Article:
Co-Teaching.ppt

Report
Co-Teaching in the
Middle School Regular
Ed Math Classroom
Kim Trendel
&
Michelle Koenig
Agenda
• Difference between TeamTeaching and Co-Teaching
• Benefits of Co-Teaching
• How do we make it work
• Assessment
• Accommodation vs. Modification
• What benefits/results have we
seen?
Kim Trendel
• Nationally Board CertifiedExceptional Needs Specialist
• In my 12th year of teaching at
FPMS
• Cross-categorical teacher
• Teach self-contained math and
resource.
• 5th year co-teaching in regular
education math classrooms.
Michelle Koenig
• Nationally Board Certified-EA
Math
• 11th year of teaching
• FHS & FPMS
• Currently teaching 8th grade math
& algebra
• 5th year team teaching
Feedback
• Evaluations/ Feedback forms
• Please provide specific comments:
– What did you learn?
– How will you implement what you
learned today?
• Any suggestions for improvement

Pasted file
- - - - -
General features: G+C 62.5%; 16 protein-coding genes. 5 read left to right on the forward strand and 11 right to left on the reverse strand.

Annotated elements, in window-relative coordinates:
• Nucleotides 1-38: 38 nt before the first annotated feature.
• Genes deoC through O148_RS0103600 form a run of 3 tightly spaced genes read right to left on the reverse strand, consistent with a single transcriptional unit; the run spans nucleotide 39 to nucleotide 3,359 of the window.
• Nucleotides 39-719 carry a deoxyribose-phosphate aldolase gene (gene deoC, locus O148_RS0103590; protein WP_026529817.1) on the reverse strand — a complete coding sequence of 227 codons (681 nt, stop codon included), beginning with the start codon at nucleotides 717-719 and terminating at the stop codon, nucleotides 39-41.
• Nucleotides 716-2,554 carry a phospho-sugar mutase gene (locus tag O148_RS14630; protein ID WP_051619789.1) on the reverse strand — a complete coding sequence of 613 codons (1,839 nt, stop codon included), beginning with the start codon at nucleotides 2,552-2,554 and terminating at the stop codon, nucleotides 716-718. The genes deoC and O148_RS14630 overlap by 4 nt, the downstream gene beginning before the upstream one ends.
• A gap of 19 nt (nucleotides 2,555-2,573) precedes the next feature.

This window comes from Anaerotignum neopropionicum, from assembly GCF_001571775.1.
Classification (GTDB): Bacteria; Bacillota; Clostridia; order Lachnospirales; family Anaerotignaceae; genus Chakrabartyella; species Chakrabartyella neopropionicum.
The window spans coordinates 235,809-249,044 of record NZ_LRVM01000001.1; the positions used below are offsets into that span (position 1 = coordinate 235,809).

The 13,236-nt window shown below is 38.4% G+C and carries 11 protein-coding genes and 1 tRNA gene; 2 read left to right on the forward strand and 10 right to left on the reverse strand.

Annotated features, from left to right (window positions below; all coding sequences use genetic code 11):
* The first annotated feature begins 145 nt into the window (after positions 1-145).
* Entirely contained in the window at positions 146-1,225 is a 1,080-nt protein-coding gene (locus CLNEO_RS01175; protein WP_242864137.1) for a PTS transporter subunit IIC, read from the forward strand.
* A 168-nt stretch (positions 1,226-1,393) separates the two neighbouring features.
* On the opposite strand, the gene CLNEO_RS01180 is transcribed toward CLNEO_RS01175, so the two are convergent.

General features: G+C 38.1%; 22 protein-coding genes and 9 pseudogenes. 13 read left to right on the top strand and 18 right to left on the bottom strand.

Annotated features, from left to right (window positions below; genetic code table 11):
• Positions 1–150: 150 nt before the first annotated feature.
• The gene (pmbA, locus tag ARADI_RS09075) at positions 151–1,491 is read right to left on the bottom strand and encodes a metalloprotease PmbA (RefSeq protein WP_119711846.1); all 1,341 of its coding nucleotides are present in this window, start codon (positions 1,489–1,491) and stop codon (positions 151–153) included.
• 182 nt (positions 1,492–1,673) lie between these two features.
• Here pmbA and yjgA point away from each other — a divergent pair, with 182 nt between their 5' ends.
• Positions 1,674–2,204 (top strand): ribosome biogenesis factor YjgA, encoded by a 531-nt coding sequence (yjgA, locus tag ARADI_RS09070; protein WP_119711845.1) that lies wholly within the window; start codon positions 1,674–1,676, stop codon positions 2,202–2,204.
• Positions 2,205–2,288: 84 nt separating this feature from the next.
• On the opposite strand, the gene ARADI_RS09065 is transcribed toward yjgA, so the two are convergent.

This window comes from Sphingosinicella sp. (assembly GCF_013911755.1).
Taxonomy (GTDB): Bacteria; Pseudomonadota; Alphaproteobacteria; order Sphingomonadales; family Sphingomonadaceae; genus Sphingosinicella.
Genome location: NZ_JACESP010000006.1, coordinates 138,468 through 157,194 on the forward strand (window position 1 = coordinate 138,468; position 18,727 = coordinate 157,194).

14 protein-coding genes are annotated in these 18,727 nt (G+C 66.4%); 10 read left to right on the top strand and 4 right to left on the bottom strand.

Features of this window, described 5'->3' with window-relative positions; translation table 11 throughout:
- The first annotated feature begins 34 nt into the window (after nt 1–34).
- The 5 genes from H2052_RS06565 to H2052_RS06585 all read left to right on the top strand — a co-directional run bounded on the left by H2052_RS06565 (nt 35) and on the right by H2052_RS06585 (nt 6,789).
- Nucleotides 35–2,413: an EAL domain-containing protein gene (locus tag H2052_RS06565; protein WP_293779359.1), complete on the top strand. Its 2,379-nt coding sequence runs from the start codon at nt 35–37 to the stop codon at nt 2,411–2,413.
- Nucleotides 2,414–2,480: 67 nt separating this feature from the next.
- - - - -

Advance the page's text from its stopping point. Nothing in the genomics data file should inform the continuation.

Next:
Forest Park in Franklin
• Middle class suburban district
• 600 students in our school (about
300 per grade level)
• Grades 7 & 8 (ran out of room for grade 6)
• Organized in House system
• Specialist is assigned to each House
(CWD or ELL)
Population of our TeamTeaching Hour
• Students labeled with a disability
(SLD or OHI)
• Math Lab students
• Students that are basic or minimal on
WKCE
• Students that struggle in math
• Students that “hate” math
Our Definition
Equal partnership in planning and
implementing curriculum, and
assessing
student work to best meet the needs of
all students in the same classroom.
There
are different models to reach this goal
based on instructional and student
need.
Are all models of teamteaching the same?
We think that there is a difference
between team teaching and coteaching.